Not dangerous, just morally ambiguous.
Not dangerous, just morally ambiguous.

One of the more popular exhibits at The Tech Museum of Innovation in San Jose is the wetlab. This is where museum visitors get to add the green fluorescent protein (GFP) gene from jellyfish to bacteria to get the bacteria to glow green. The 20,000 or so people who do this each year get to learn about how genetically engineering bacteria can help to create important medicines like EPO, insulin and growth hormone.

The exhibit is getting a little long in the tooth so I was looking for ways to give it a bit of a refresh. One idea we’re thinking about is adding some new colors to the mix. We might give visitors the option of using a gene from coral that makes the bacteria glow red or a mutant version of GFP that glows blue in addition to the current green one. We may even add a station that lets visitors paint living pictures using these different colored bacteria.

Another simple but fun refresh I wanted to add was an aquarium full of GloFish. These are fish that have had various fluorescent genes inserted into their DNA so they glow incredibly brightly. I thought this was an easy and visually fun way to get into a discussion about how GFP has become such a powerful tool for scientists. I was only half right.

Getting GloFish into an exhibit here in California is nontrivial because they are illegal. That’s right: they are legal in the other 49 states but illegal here. I need to get a special permit from the California Department of Fish and Wildlife to have GloFish merrily swimming at The Tech. And Sheldon (from The Big Bang Theory) would have been breaking California law by having them in his Pasadena apartment in the episode, “The Luminous Fish Effect.”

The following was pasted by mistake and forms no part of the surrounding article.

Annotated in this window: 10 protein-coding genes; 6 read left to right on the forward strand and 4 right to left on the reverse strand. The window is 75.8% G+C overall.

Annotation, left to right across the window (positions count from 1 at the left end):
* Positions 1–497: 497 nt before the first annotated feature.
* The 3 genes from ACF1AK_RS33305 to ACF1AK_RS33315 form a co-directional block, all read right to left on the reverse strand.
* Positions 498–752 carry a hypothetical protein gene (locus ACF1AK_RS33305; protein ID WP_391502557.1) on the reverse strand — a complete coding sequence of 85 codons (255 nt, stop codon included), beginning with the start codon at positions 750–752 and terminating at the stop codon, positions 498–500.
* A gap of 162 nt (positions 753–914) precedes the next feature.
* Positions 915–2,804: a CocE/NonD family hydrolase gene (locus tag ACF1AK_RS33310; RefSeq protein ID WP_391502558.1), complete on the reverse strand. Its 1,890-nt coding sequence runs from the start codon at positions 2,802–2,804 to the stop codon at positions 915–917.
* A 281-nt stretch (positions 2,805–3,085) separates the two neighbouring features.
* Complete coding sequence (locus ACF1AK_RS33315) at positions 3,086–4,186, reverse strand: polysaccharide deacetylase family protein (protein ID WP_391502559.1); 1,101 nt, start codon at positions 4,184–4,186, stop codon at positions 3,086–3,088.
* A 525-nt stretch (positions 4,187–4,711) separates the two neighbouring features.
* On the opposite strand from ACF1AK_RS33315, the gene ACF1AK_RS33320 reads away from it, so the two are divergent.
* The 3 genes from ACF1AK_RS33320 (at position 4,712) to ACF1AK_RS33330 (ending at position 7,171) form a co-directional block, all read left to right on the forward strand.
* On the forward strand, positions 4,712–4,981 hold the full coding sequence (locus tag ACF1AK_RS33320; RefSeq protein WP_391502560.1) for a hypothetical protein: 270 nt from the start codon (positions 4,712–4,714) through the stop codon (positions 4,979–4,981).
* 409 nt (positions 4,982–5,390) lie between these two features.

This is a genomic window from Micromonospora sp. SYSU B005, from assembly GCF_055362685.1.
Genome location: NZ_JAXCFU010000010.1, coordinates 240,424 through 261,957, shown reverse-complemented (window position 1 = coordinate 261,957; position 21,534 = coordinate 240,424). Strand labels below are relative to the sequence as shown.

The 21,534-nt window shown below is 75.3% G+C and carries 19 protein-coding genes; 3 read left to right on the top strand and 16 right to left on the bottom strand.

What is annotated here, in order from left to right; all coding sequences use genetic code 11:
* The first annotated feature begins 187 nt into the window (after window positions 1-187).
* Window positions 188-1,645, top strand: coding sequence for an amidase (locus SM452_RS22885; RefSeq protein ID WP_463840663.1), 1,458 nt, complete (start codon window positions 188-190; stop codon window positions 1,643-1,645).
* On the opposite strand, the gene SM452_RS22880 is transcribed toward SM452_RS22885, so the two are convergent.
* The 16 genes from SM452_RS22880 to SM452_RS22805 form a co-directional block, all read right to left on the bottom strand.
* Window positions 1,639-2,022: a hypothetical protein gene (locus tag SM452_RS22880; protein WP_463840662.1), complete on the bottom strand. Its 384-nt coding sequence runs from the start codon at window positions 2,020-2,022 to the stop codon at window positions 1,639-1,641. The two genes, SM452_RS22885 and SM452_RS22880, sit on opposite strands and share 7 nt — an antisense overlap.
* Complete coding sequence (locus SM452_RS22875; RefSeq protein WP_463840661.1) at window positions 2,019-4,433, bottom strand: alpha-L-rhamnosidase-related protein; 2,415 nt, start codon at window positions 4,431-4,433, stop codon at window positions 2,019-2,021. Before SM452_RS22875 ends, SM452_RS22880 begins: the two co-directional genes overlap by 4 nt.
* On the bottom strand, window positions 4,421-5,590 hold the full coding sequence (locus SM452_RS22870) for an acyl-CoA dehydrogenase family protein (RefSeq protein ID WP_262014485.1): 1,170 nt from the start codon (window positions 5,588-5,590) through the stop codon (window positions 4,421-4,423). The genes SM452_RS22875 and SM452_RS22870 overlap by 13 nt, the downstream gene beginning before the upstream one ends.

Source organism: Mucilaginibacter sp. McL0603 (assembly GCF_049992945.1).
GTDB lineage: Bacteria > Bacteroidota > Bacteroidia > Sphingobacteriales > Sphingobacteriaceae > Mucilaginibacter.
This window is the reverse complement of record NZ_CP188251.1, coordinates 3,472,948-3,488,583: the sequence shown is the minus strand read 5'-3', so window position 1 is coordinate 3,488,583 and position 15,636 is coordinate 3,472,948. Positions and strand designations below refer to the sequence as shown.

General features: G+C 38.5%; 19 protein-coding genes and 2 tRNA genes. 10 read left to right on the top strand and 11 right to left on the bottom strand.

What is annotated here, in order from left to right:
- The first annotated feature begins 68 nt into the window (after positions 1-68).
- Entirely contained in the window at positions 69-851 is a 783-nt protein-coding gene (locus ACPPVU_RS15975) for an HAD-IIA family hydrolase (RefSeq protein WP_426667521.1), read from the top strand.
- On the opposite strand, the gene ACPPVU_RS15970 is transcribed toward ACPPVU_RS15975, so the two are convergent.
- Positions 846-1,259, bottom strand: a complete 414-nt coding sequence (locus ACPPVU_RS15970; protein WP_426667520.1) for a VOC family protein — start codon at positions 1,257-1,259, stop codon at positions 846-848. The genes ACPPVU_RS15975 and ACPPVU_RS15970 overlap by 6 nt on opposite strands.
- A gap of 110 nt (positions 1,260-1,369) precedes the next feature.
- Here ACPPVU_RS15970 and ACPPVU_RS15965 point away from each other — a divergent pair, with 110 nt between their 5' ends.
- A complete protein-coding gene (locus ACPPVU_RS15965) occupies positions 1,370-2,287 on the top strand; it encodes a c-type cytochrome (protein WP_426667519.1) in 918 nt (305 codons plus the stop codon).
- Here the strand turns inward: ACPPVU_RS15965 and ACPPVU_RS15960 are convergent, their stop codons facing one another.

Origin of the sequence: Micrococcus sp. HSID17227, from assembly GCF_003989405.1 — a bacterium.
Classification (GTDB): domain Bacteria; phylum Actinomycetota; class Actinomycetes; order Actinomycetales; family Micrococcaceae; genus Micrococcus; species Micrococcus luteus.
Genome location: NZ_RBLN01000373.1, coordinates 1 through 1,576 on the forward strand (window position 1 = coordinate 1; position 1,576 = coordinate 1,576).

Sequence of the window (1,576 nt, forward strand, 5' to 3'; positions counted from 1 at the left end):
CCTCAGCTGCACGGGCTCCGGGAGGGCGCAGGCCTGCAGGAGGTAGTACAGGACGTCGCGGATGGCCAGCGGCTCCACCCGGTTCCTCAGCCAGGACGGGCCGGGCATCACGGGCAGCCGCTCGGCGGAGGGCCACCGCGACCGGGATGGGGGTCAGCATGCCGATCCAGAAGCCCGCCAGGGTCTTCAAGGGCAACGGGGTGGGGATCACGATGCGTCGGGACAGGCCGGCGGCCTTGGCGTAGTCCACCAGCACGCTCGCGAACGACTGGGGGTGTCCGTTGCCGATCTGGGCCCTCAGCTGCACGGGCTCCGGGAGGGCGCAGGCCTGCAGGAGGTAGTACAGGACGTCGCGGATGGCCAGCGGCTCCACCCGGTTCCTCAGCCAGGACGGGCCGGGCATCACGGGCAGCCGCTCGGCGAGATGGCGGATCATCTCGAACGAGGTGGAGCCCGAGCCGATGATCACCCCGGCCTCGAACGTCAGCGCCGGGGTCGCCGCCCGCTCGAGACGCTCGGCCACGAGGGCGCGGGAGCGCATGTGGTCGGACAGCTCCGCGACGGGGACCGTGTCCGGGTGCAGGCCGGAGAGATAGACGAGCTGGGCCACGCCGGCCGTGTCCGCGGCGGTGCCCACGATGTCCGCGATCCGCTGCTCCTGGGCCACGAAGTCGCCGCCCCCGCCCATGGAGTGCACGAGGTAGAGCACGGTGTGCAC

Wouldn't this look spiffy with a bunch of GloFish swimming in a tank?
Wouldn’t this look spiffy with a bunch of GloFish swimming in a tank?

Now they aren’t illegal because they are dangerous. They won’t spread disease, take over native fishes or swallow swimmers whole. They are small, tropical fish that won’t survive long in California’s chilly waters. And the few that do manage to survive are twice as likely to be eaten by predatory fish compared to their non-glowing brethren. This means that because of natural selection they would quickly be wiped out.

If they aren’t dangerous, why in the world are they illegal? Because the Fish and Game Commission decided back in 2003 that GloFish were the result of a trivial use for a powerful technology. They felt that these fish should not have been made and therefore Californians should not be able to have them. The commission imposed their set of values on the rest of us.

This is even though these fish are really a spinoff of a more useful technology. Scientists in Singapore created GloFish as part of a process of creating living pollution sensors. The idea was that the fish would only glow when pollutants are around and so they could serve as an early indicator of pollution. In one sense, then, GloFish are really more like Teflon or Tang—useful byproducts of more productive research.

The banning of GloFish is probably too trivial an issue to stir up enough protest to get it reversed. So if I decide to go ahead, I’ll apply for the permit. Maybe then at least some people in California will be able to see these cool fish in person.

Newest GloFish May Be More Worrisome

Lighten Up, California: Why GloFish Can’t Glow in the Golden State 15 February,2013Dr. Barry Starr


Dr. Barry Starr

Dr. Barry Starr (@geneticsboy) is a Geneticist-in-Residence at The Tech Museum of Innovation in San Jose, CA and runs their Stanford at The Tech program. The program is part of an ongoing collaboration between the Stanford Department of Genetics and The Tech Museum of Innovation. Together these two partners created the Genetics: Technology with a Twist exhibition.

You can also see additional posts by Barry at KQED Science, and read his previous contributions to QUEST, a project dedicated to exploring the Science of Sustainability.

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